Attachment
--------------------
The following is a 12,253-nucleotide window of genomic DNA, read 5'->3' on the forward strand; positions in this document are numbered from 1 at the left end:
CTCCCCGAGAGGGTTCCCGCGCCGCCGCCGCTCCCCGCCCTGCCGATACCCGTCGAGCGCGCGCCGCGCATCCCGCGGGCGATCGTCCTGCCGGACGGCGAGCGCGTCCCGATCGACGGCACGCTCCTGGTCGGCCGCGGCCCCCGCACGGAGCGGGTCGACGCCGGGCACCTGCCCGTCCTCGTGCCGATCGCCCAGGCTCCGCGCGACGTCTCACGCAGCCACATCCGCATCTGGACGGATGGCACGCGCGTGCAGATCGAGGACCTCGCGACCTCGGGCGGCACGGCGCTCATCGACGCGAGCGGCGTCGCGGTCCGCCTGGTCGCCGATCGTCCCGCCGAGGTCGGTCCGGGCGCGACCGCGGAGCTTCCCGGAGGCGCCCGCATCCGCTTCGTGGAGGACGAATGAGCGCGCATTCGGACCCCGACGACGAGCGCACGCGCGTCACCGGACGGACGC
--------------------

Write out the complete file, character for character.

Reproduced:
The following is a 12,253-nucleotide window of genomic DNA, read 5'->3' on the forward strand; positions in this document are numbered from 1 at the left end:
CTCCCCGAGAGGGTTCCCGCGCCGCCGCCGCTCCCCGCCCTGCCGATACCCGTCGAGCGCGCGCCGCGCATCCCGCGGGCGATCGTCCTGCCGGACGGCGAGCGCGTCCCGATCGACGGCACGCTCCTGGTCGGCCGCGGCCCCCGCACGGAGCGGGTCGACGCCGGGCACCTGCCCGTCCTCGTGCCGATCGCCCAGGCTCCGCGCGACGTCTCACGCAGCCACATCCGCATCTGGACGGATGGCACGCGCGTGCAGATCGAGGACCTCGCGACCTCGGGCGGCACGGCGCTCATCGACGCGAGCGGCGTCGCGGTCCGCCTGGTCGCCGATCGTCCCGCCGAGGTCGGTCCGGGCGCGACCGCGGAGCTTCCCGGAGGCGCCCGCATCCGCTTCGTGGAGGACGAATGAGCGCGCATTCGGACCCCGACGACGAGCGCACGCGCGTCACCGGACGGACGC